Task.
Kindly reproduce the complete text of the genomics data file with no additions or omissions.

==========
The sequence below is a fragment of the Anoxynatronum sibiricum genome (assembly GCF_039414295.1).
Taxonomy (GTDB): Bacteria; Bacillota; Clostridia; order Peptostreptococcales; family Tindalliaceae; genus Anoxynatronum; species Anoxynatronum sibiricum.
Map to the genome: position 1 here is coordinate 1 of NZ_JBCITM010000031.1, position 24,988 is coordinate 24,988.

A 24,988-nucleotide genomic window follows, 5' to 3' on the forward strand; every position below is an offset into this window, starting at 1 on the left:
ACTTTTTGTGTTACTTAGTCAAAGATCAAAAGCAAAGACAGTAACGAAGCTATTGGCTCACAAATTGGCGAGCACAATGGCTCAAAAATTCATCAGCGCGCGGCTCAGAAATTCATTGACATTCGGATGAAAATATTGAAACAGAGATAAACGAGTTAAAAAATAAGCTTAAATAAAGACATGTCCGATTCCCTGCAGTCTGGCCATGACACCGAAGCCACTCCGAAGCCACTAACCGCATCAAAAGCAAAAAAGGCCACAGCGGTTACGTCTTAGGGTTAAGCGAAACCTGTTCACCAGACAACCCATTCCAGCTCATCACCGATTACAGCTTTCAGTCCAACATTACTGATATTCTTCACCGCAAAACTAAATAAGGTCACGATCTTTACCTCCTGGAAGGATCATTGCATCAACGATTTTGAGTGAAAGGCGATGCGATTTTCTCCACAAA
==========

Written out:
The sequence below is a fragment of the Anoxynatronum sibiricum genome (assembly GCF_039414295.1).
Taxonomy (GTDB): Bacteria; Bacillota; Clostridia; order Peptostreptococcales; family Tindalliaceae; genus Anoxynatronum; species Anoxynatronum sibiricum.
Map to the genome: position 1 here is coordinate 1 of NZ_JBCITM010000031.1, position 24,988 is coordinate 24,988.

A 24,988-nucleotide genomic window follows, 5' to 3' on the forward strand; every position below is an offset into this window, starting at 1 on the left:
ACTTTTTGTGTTACTTAGTCAAAGATCAAAAGCAAAGACAGTAACGAAGCTATTGGCTCACAAATTGGCGAGCACAATGGCTCAAAAATTCATCAGCGCGCGGCTCAGAAATTCATTGACATTCGGATGAAAATATTGAAACAGAGATAAACGAGTTAAAAAATAAGCTTAAATAAAGACATGTCCGATTCCCTGCAGTCTGGCCATGACACCGAAGCCACTCCGAAGCCACTAACCGCATCAAAAGCAAAAAAGGCCACAGCGGTTACGTCTTAGGGTTAAGCGAAACCTGTTCACCAGACAACCCATTCCAGCTCATCACCGATTACAGCTTTCAGTCCAACATTACTGATATTCTTCACCGCAAAACTAAATAAGGTCACGATCTTTACCTCCTGGAAGGATCATTGCATCAACGATTTTGAGTGAAAGGCGATGCGATTTTCTCCACAAA